Environmental protection agent Jack Taggart is fighting big business types led by Orin Hanner who are dumping toxic waste somewhere in the Kentucky hills region. They also killed his fellow... See full summary »
Félix Enríquez Alcalá
The gruesome murder of a Brooklyn Detective, fellow officer and best friend of Detective Gino Felino, will turn the case into a personal vendetta, unleashing an all-out attack against Richie Madano's brutal gang.
Casey Ryback hops on a Colorado to LA train to start a vacation with his niece. Early into the trip, terrorists board the train and use it as a mobile HQ to hijack a top secret destructive US satellite.
This movie tells the story of a man who goes undercover in a hi-tech prison to find out information to help prosecute those who killed his wife. While there he stumbles onto a plot involving a death-row inmate and his $200 million stash of gold.
Don Michael Paul
Jack Cole is a soft spoken, mystical, new age New York cop with a checkered past. He is transferred to Los Angeles to help Los Angeles cop Jim Campbell solve a series of brutal murders in which the victims are crucified. The murders that have happened since Jack arrived in Los Angeles just don't sit right with him. When the killer, known as the "Family Man", kills Ellen DunLeavy, who happens to be Jack's ex wife and the mother of his two kids, and Ellen's husband Andrew DunLeavy, it becomes personal - especially when Jack's prints are found on Ellen's body. Jack meets with his military mentor Smith, not knowing that Smith is in cahoots with local crime boss Frank Deverell. Written by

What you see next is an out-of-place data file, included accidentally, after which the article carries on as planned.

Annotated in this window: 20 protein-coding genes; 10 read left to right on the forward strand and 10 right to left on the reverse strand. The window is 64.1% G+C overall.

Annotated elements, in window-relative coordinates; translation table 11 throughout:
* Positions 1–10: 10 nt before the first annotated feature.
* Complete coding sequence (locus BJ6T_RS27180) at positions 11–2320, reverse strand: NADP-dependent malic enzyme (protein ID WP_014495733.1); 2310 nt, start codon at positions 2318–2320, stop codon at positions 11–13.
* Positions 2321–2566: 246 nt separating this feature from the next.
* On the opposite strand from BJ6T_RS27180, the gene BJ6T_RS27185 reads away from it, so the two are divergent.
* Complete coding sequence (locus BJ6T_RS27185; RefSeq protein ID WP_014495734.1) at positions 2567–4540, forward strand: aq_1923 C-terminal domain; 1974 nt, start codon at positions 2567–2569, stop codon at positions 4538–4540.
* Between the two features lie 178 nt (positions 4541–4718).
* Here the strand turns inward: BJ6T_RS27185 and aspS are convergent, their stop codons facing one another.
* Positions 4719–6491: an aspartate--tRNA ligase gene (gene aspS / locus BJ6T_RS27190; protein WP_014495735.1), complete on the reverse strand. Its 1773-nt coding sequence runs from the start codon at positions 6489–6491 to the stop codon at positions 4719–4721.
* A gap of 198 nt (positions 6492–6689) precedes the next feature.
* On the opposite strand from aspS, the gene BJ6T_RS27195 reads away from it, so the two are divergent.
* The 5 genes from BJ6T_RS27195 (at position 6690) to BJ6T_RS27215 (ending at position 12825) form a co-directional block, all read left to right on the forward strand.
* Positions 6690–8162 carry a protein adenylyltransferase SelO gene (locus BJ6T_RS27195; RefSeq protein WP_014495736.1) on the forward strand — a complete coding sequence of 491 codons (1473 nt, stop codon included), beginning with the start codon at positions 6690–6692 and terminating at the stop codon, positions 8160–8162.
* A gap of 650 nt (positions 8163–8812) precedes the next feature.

Todd Baldridge <firstname.lastname@example.org>
After the film was completed, Warner Bros. conducted additional editing on the film to make it faster and more like a regular Steven Seagal movie. Cut scenes included several comedic and dramatic exchanges between Campbell and Cole and a great deal of Michelle Johnson's scenes, as Cole's wife, Jessica, were cut. See more »
In the first major fight scene against the Russians, the last opponent Jack Cole fights and eventually kicks off the side of the raised cement floor, the same footage of a hand strike to the opponents head is looped and the same strike (camera from behind Cole's left shoulder facing opponent tangentially) is repeated 5 times. A kick from a slightly more distant angle is re-used twice. This is particularly obvious when slowed down and viewed frame by frame, but also apparent at actual speed due to the fact they keep instantaneously 'retreating' and then moving closer to the edge of the floor/ledge area. See more »
Truly my favorite Seagal movie. Akido, one liners, arrogance, and humor all provided by the action star the critics love to hate. The Lento's scene is probably the best of Seagal's troubled career and is sorely missed in his latest films. An action vehicle that played perfectly to his talents and probably the last of the finest when it comes to the Seagal collection with the exception of "Exit Wounds". Although unappreciated at the box office, this is what made Seagal "Seagal" and belongs in any Seagal fans DVD collection.
28 of 39 people found this review helpful.
Was this review helpful to you?